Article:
The 1995 shutdown of large parts of the federal government depressed fourth-quarter 1995 growth by about half a percentage point. So this will be bad for growth in the UK because, in contrast to former Bank of England Governor Lord King’s oft-repeated and dubious claim that the US and UK “decoupled”, they haven’t.
That would mean what happens in America stays in America, which is clearly untrue. Globalisation is the opposite of decoupling – it means every country is in it together. Americans sneeze and Brits catch the flu. The worry for George Osborne is that a government shutdown in the US and/or a refusal to extend the debt ceiling inevitably pushes down on his much-publicised “turning the corner”. All of this represents downside risks to the British economy.
The latest gross domestic product estimate for the UK was published last week, and confirmed that growth in the second quarter of 2013 was 0.7 per cent, but as Capital Economics has noted, the shape of growth was not quite as good as previously thought. The news that the current account deficit reached a massive 5.5 per cent of GDP at the start of the year will reinforce concerns about the shape and strength of the recovery.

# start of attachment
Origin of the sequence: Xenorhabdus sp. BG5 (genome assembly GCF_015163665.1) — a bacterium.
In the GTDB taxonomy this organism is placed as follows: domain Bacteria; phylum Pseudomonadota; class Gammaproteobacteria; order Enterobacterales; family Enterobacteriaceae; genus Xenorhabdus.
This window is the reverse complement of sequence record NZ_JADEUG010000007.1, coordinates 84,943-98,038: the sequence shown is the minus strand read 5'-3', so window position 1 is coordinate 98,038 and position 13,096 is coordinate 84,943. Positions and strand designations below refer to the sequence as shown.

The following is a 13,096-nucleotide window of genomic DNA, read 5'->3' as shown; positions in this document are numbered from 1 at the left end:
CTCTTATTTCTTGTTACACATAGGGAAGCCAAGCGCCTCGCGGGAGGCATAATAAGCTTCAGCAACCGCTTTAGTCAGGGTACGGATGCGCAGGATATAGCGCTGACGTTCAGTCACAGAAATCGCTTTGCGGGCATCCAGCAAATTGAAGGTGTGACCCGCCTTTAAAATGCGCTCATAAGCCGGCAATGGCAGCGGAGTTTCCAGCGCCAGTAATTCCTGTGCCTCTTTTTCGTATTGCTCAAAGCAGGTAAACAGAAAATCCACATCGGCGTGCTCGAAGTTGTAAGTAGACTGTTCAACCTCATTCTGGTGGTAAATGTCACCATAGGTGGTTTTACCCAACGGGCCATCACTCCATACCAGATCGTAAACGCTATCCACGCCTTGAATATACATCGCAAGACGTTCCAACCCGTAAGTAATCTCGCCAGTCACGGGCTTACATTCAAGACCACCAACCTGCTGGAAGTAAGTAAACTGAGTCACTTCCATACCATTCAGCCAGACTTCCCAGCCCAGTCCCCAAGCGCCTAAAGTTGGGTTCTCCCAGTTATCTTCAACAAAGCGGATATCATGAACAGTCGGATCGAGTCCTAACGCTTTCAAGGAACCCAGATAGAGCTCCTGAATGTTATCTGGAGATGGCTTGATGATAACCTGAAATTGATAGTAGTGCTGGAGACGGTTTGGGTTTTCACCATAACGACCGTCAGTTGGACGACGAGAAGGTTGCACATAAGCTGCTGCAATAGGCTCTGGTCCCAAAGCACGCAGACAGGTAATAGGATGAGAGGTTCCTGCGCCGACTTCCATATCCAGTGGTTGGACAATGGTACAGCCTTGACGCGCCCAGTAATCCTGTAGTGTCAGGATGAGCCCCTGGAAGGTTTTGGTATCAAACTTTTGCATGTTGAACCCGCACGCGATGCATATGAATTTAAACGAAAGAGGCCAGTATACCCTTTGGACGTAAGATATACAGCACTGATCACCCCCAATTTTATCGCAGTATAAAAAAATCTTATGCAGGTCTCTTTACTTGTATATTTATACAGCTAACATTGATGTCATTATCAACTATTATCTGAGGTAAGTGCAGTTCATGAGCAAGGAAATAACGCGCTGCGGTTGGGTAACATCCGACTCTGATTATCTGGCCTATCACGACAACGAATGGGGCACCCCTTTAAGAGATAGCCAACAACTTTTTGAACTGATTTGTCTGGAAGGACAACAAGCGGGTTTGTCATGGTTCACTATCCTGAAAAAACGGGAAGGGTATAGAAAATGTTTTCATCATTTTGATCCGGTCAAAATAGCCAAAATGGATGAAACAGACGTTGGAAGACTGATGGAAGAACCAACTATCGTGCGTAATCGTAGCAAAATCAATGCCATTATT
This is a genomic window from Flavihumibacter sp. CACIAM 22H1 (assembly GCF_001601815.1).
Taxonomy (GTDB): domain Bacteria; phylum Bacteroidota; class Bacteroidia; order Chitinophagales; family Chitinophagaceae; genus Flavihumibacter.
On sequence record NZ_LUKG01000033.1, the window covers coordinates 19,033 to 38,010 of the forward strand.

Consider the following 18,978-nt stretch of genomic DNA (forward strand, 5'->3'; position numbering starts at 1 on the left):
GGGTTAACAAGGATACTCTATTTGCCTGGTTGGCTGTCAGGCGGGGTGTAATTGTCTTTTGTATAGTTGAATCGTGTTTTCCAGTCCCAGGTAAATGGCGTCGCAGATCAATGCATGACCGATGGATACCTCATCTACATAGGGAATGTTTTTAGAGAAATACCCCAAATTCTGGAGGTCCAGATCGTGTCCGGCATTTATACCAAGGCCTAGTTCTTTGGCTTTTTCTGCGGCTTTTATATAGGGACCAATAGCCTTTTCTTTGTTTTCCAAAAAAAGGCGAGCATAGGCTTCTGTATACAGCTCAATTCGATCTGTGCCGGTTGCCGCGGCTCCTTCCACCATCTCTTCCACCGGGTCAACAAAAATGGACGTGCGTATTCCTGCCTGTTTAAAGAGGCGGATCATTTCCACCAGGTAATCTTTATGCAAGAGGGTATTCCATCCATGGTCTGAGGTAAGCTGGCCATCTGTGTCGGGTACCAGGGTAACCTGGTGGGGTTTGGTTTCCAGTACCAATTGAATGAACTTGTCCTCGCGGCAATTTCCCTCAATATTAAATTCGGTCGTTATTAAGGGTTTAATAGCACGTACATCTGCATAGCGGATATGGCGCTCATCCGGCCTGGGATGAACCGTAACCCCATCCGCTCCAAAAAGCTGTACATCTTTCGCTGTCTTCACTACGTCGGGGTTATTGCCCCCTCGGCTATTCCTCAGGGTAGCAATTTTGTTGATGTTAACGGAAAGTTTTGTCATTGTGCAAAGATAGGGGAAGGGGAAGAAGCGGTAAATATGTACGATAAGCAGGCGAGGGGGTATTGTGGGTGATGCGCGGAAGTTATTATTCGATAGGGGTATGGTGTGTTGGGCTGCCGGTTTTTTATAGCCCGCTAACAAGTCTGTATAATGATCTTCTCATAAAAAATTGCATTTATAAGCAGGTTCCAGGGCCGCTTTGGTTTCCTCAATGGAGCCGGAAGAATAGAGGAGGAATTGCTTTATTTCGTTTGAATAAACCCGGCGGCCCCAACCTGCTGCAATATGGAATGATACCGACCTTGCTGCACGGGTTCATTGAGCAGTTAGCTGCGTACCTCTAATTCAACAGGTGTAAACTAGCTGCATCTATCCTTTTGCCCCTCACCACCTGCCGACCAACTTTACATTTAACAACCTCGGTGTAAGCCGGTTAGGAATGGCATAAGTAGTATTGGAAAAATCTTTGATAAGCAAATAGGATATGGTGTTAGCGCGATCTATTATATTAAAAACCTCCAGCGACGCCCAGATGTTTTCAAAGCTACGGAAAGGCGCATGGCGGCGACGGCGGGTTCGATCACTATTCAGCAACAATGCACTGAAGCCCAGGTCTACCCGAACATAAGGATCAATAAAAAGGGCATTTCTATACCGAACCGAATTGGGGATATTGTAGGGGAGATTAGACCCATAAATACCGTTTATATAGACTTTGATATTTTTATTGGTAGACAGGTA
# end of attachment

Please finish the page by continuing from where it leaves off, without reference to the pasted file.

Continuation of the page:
The first-quarter deficit was revised from £14.5bn to a huge £21.8bn. And the breakdown now looks a bit less favourable than before. Stockbuilding was previously estimated to have pushed down on growth, but is now estimated to have accounted for about a third of Q2’s quarterly rise in GDP.
Offsetting that, the contributions from consumer spending, investment and net trade have all been revised down. Business investment disastrously decreased by £786m to £28.7bn, down 2.7 per cent compared with the previous quarter.
Household spending has increased by 0.3 per cent but still remains 2.8 per cent below the peak of spending in volume terms in Q4 2007. Growth is already looking fragile.
The concern is that most workers in the UK are still hurting; growth hasn’t done anything so far to raise their pay packets, and shows no likelihood of doing so under the Coalition. Mr Osborne couldn’t care less.
New figures from Eurostat, the European Union’s statistical agency, which publishes data in comparable form, show how much worse workers in the UK are doing compared with their compatriots in most other EU countries.
The chart above reports wage changes compared with the same quarter of the previous year, both in nominal terms and in real terms adjusted for inflation.
Workers in the UK saw wages rise by only 0.6 per cent, which means that their real wages fell 1.9 per cent. Real wage growth in the UK ranks 23rd out of the 28 EU countries, and well below Germany, France and Italy.
Workers in half the EU countries are experiencing real wage growth, but not in the UK.
So the Coalition is trumpeting that all is well with the economy, but what about the average worker? Focusing on falling living standards while the high-paid enjoy their tax breaks and bonuses looks like a winning strategy for the Labour Party. Britain can do better than this.